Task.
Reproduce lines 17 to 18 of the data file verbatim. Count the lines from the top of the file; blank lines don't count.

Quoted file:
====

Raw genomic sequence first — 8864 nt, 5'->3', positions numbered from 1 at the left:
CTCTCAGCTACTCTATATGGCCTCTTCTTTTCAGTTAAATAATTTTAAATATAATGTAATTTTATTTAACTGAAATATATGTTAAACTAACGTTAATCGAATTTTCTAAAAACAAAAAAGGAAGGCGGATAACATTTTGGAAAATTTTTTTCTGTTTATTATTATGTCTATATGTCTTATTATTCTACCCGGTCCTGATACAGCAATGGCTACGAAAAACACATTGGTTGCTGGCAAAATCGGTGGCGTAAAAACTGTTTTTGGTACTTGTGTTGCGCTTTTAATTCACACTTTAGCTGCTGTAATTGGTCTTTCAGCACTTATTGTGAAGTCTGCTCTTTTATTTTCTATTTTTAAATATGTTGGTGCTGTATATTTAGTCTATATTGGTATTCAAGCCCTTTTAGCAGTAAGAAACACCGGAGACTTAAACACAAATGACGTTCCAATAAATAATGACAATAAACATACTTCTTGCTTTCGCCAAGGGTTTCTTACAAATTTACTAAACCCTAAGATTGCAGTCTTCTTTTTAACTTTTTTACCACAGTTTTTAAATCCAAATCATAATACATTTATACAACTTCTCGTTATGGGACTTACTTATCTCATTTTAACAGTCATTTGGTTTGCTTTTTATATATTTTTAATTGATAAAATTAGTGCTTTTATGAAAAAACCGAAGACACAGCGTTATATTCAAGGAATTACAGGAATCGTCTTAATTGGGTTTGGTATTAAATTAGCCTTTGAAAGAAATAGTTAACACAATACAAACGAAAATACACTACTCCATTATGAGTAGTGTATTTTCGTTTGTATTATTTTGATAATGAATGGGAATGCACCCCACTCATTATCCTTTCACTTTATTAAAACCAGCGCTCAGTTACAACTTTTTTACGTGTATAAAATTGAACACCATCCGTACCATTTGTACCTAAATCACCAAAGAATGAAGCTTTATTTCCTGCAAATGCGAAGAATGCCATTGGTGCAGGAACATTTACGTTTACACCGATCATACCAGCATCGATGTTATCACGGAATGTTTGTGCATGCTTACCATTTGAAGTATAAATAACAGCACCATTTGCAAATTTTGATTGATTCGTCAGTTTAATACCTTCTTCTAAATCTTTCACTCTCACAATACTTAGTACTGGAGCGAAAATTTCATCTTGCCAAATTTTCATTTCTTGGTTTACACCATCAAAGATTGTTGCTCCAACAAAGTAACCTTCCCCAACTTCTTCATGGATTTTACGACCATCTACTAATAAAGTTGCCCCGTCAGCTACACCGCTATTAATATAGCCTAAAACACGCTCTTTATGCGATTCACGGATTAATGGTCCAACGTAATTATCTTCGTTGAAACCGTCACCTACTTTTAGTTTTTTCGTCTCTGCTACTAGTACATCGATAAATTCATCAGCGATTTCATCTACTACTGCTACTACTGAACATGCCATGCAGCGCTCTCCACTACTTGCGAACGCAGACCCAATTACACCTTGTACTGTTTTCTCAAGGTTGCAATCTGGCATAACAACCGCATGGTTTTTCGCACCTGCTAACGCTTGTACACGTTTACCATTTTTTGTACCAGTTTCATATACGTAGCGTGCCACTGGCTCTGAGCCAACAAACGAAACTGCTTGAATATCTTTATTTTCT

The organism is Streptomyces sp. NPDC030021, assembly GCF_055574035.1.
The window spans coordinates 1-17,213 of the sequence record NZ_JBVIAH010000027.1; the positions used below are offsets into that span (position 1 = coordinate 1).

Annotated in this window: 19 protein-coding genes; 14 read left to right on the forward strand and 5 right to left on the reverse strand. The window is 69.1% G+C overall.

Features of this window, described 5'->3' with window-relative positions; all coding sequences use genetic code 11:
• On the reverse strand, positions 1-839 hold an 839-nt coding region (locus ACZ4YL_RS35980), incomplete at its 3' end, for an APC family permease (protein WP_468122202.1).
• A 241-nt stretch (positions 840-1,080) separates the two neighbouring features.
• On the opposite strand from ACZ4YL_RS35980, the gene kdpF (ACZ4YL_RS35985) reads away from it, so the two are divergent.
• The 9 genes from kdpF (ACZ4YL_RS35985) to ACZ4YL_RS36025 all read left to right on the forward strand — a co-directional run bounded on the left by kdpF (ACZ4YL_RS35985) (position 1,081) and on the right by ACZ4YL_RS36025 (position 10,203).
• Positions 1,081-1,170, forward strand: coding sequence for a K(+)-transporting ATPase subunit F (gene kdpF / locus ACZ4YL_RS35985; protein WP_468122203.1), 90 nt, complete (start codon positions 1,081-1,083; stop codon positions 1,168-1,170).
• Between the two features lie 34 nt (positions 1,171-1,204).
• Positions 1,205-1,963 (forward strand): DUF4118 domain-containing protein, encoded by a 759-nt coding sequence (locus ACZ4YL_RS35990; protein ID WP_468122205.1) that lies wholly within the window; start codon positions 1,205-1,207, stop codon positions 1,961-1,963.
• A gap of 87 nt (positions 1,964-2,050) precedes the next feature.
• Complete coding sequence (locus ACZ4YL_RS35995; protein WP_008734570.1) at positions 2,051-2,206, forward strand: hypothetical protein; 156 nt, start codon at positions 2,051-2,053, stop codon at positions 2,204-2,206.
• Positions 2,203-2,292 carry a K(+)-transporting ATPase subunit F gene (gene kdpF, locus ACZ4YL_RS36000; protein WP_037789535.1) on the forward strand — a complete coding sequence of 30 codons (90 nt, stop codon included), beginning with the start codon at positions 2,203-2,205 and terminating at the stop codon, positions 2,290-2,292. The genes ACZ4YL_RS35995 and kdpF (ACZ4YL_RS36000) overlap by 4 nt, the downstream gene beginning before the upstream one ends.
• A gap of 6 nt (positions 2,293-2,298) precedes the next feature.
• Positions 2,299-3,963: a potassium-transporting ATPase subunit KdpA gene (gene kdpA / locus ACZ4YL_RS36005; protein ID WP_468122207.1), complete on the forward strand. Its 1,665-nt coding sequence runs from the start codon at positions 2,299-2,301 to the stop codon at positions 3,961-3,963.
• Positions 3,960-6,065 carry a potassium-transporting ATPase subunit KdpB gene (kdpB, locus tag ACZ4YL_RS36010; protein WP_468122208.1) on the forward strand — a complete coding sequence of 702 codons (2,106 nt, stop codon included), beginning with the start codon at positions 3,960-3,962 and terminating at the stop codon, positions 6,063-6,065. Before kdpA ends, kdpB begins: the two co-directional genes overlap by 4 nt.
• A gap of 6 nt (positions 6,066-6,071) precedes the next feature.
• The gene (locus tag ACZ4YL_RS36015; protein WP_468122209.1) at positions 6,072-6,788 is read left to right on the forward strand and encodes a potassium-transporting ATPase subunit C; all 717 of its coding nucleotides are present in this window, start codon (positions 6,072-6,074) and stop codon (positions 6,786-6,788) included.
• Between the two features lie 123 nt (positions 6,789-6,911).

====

• A gap of 6 nt (positions 2,293-2,298) precedes the next feature.
• Positions 2,299-3,963: a potassium-transporting ATPase subunit KdpA gene (gene kdpA / locus ACZ4YL_RS36005; protein ID WP_468122207.1), complete on the forward strand. Its 1,665-nt coding sequence runs from the start codon at positions 2,299-2,301 to the stop codon at positions 3,961-3,963.